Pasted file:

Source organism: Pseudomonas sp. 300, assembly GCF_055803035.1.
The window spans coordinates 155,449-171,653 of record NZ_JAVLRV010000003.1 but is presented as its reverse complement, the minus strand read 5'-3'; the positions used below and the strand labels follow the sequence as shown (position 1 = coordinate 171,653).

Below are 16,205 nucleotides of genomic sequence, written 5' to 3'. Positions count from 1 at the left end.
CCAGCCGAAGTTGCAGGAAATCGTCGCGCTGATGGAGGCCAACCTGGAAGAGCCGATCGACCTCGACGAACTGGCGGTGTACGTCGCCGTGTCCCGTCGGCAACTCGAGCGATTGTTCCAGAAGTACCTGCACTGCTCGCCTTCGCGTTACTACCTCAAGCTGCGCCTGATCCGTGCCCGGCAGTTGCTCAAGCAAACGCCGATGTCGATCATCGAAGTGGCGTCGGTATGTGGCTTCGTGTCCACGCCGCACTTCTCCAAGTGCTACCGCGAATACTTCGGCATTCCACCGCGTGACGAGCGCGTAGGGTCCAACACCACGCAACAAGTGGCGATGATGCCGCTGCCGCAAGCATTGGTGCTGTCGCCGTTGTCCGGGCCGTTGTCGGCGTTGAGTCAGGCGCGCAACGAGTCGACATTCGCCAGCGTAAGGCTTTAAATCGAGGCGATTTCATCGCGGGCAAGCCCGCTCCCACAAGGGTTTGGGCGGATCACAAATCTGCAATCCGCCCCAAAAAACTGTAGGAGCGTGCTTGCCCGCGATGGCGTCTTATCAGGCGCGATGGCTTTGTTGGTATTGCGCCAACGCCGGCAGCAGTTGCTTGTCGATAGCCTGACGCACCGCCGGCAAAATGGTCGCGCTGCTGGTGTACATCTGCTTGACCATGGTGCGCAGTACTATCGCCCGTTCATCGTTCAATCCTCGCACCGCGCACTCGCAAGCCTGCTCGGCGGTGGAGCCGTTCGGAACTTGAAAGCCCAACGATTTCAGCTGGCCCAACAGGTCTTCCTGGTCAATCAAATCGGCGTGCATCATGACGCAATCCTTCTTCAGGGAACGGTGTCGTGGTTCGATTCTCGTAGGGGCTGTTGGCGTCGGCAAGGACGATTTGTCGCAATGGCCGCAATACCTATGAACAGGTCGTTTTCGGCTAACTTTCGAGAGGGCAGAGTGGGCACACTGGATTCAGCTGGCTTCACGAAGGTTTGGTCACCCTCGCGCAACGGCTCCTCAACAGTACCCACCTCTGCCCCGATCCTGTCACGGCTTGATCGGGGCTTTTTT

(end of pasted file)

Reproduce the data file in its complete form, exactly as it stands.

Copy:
Source organism: Pseudomonas sp. 300, assembly GCF_055803035.1.
The window spans coordinates 155,449-171,653 of record NZ_JAVLRV010000003.1 but is presented as its reverse complement, the minus strand read 5'-3'; the positions used below and the strand labels follow the sequence as shown (position 1 = coordinate 171,653).

Below are 16,205 nucleotides of genomic sequence, written 5' to 3'. Positions count from 1 at the left end.
CCAGCCGAAGTTGCAGGAAATCGTCGCGCTGATGGAGGCCAACCTGGAAGAGCCGATCGACCTCGACGAACTGGCGGTGTACGTCGCCGTGTCCCGTCGGCAACTCGAGCGATTGTTCCAGAAGTACCTGCACTGCTCGCCTTCGCGTTACTACCTCAAGCTGCGCCTGATCCGTGCCCGGCAGTTGCTCAAGCAAACGCCGATGTCGATCATCGAAGTGGCGTCGGTATGTGGCTTCGTGTCCACGCCGCACTTCTCCAAGTGCTACCGCGAATACTTCGGCATTCCACCGCGTGACGAGCGCGTAGGGTCCAACACCACGCAACAAGTGGCGATGATGCCGCTGCCGCAAGCATTGGTGCTGTCGCCGTTGTCCGGGCCGTTGTCGGCGTTGAGTCAGGCGCGCAACGAGTCGACATTCGCCAGCGTAAGGCTTTAAATCGAGGCGATTTCATCGCGGGCAAGCCCGCTCCCACAAGGGTTTGGGCGGATCACAAATCTGCAATCCGCCCCAAAAAACTGTAGGAGCGTGCTTGCCCGCGATGGCGTCTTATCAGGCGCGATGGCTTTGTTGGTATTGCGCCAACGCCGGCAGCAGTTGCTTGTCGATAGCCTGACGCACCGCCGGCAAAATGGTCGCGCTGCTGGTGTACATCTGCTTGACCATGGTGCGCAGTACTATCGCCCGTTCATCGTTCAATCCTCGCACCGCGCACTCGCAAGCCTGCTCGGCGGTGGAGCCGTTCGGAACTTGAAAGCCCAACGATTTCAGCTGGCCCAACAGGTCTTCCTGGTCAATCAAATCGGCGTGCATCATGACGCAATCCTTCTTCAGGGAACGGTGTCGTGGTTCGATTCTCGTAGGGGCTGTTGGCGTCGGCAAGGACGATTTGTCGCAATGGCCGCAATACCTATGAACAGGTCGTTTTCGGCTAACTTTCGAGAGGGCAGAGTGGGCACACTGGATTCAGCTGGCTTCACGAAGGTTTGGTCACCCTCGCGCAACGGCTCCTCAACAGTACCCACCTCTGCCCCGATCCTGTCACGGCTTGATCGGGGCTTTTTT